The most beautiful sight to behold is that of a mother lovingly breastfeeding her infant while the baby suckles on her nipple and gazes back at her. It is a moment that seems locked in time – both mother and child are in a cocoon of their own, with no need for anyone else. Indeed, a woman that breastfeeds her child need not offer the baby any other form of nourishment – the breast milk is replete with every nutrient that the baby needs at that stage of life.
Yet, breastfeeding is often saddled with opposing popular thoughts based on cultural notions and beliefs. Some women are hesitant to breastfeed during pregnancy, believing that they are diverting essential nutrients from the child growing in their womb to the child suckling at their breast. Other cultures believe that feeding a child is a collective responsibility and that the mother must not take sole charge of it.
The Benefits of Breast Milk and Breastfeeding
Doctors across he world recommend that infants be exclusively fed on breast milk at least for the first six months of their lives. This is because breast milk provides the baby with all the water and nutrient content that they need to develop immunity and grow well. Amongst the biggest benefits of breastfeeding are that necessary nutrients are provided to the baby, the baby gets a barrier against sickness, infections and allergies, the milk has no side effects and it helps the baby’s weight grow at the required rate. Research also shows that breastfed babies have higher weights and IQs than babies who are not exclusively breast fed.
There are several studies that attest to the bounties of breast milk, chief among them being that breast milk is a ready source of all the calories and fluids that your baby needs to grow into a healthy child. Babies brought up on breast milk also show good growth of organs and greater immunity to such health problems as ear infections, viral/bacterial infections that may cause meningitis or metabolic disorders, and even protects the lungs against such problems as bronchiolitis and pneumonia.
Breastfeeding has several positives for the mother as well, chief among which are that it helps the mother-child bond, keeps the mother energised, helps her uterus contract gradually and it is also believed to aid weight loss.
Cultural Differences Play a Big Part!
Asian countries encourage mothers to breastfeed at all times, so it is not at all surprising to see women breastfeeding in public in these countries. In many Asian and Arabic cultures, the sight of a woman breastfeeding her child is not just considered normal, but also auspicious. As such, a mother’s milk is considered pure and sacred in many cultures around the world.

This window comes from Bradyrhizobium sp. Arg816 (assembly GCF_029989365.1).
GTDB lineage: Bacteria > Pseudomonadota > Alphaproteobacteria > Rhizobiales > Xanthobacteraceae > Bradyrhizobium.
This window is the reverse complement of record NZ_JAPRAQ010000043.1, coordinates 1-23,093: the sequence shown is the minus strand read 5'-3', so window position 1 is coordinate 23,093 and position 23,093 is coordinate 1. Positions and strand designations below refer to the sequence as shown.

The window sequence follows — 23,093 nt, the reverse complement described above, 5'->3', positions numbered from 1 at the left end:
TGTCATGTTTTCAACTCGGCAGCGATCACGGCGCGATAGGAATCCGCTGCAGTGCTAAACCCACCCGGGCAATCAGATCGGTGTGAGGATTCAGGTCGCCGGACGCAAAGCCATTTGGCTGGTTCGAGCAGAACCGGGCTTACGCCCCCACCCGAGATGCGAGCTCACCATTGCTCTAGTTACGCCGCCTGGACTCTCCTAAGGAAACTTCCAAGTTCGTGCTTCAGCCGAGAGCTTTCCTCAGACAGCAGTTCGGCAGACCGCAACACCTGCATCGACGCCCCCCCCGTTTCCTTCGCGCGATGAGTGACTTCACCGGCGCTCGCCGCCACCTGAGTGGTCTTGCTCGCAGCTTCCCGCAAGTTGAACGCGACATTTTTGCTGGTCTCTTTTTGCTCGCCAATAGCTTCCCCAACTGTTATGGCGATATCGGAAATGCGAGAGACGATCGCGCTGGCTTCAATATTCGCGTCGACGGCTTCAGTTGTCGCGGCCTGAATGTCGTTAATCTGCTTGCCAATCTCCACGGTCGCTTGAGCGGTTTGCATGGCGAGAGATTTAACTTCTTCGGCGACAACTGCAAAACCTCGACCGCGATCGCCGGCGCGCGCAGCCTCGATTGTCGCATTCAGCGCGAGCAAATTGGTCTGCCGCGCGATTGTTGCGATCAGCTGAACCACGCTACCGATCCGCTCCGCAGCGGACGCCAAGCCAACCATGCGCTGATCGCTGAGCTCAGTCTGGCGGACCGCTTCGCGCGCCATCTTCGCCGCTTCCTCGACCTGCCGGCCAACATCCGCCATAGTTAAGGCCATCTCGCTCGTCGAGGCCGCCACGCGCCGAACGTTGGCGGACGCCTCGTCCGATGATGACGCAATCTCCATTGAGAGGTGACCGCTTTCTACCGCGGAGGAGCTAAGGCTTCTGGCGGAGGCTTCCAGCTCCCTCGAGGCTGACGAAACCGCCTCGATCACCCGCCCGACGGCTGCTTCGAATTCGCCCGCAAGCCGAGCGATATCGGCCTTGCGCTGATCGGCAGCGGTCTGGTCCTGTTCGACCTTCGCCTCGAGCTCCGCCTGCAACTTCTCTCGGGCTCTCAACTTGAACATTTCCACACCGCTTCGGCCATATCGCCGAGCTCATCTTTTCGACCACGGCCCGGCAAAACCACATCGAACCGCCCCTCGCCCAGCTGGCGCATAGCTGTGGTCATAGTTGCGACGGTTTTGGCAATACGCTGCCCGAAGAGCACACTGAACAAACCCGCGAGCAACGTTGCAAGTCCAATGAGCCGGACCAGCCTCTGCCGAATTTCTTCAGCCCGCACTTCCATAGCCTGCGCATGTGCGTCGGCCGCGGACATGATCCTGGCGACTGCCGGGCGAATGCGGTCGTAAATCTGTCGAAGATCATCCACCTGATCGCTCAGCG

However, there may be differences in the way some other cultures and communities view the breastfeeding exercise. While most women in countries like the US and UK might wean away their children from breast milk quite early, others might not breastfeed in public but choose to use a breast milk pump to draw out the milk in to a bottle for their baby’s consumption outside the home. Some cultures in the Middle East dictate that breastfeeding outside the home, where strangers’ may cast an eye over or even ogle at the woman’s breast, is impolite and not to be encouraged. Still others frown upon the idea of women breastfeeding in front of men.
Breastfeeding tips and taboos exist in other parts of the world as well. For instance, it is believed in some parts of Kenya that a woman must not breastfeed if she is upset or has had a domestic quarrel for fear of contaminating her milk with ‘bad blood’. Then there are some bush tribes in Papua New Guinea that believe that a woman must be celibate while she breastfeeds.
The Genesis of World Breastfeeding Week
The idea of a woman exclusively breastfeeding her baby for the first six months of its life was first floated in the year 1991, when the organisation World Breastfeeding Week (WBW) announced the goal to promote the idea of exclusive breastfeeding all over the world. This week is now observed every year from August 1 to 7 and is expected to touch more than 120 countries around the world this year. It is observed with awareness programmes, participant events, pledges and information dissemination by doctors, researchers, midwives and mothers.
In the year 2010, over 400,000 participants from more than 79 countries and 488 organisations were part of the World Breastfeeding Week, with the numbers nearly doubling by last year across all categories.
The theme for the year 2016 carries forward the ‘Sustainable Development Goals’ theme of 2015. It is centred on caring for each other, starting on a journey of good health and wellbeing through breastfeeding and respect for the world. The slogan for the 2016 theme is ‘Breastfeeding: A key to sustainable development’.